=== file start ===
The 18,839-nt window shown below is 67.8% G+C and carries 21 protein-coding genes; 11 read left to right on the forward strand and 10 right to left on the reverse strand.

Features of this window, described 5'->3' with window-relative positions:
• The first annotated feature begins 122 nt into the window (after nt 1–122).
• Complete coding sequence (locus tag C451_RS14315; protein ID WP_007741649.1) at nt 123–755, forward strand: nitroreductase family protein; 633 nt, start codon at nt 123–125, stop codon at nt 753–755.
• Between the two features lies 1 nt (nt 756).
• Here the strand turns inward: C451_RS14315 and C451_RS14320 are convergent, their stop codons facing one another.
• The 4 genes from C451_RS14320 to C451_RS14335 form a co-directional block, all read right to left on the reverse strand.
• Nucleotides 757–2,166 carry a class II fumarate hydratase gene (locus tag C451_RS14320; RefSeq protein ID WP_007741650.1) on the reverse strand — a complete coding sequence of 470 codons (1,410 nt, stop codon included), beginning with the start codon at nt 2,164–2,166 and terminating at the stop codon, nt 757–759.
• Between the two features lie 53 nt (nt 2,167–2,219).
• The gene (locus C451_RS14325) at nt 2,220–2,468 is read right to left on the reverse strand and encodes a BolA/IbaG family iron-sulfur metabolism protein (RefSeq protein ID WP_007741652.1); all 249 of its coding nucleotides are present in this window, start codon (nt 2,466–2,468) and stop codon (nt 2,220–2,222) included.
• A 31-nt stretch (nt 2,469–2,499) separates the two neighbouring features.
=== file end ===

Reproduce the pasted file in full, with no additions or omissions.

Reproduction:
The 18,839-nt window shown below is 67.8% G+C and carries 21 protein-coding genes; 11 read left to right on the forward strand and 10 right to left on the reverse strand.

Features of this window, described 5'->3' with window-relative positions:
• The first annotated feature begins 122 nt into the window (after nt 1–122).
• Complete coding sequence (locus tag C451_RS14315; protein ID WP_007741649.1) at nt 123–755, forward strand: nitroreductase family protein; 633 nt, start codon at nt 123–125, stop codon at nt 753–755.
• Between the two features lies 1 nt (nt 756).
• Here the strand turns inward: C451_RS14315 and C451_RS14320 are convergent, their stop codons facing one another.
• The 4 genes from C451_RS14320 to C451_RS14335 form a co-directional block, all read right to left on the reverse strand.
• Nucleotides 757–2,166 carry a class II fumarate hydratase gene (locus tag C451_RS14320; RefSeq protein ID WP_007741650.1) on the reverse strand — a complete coding sequence of 470 codons (1,410 nt, stop codon included), beginning with the start codon at nt 2,164–2,166 and terminating at the stop codon, nt 757–759.
• Between the two features lie 53 nt (nt 2,167–2,219).
• The gene (locus C451_RS14325) at nt 2,220–2,468 is read right to left on the reverse strand and encodes a BolA/IbaG family iron-sulfur metabolism protein (RefSeq protein ID WP_007741652.1); all 249 of its coding nucleotides are present in this window, start codon (nt 2,466–2,468) and stop codon (nt 2,220–2,222) included.
• A 31-nt stretch (nt 2,469–2,499) separates the two neighbouring features.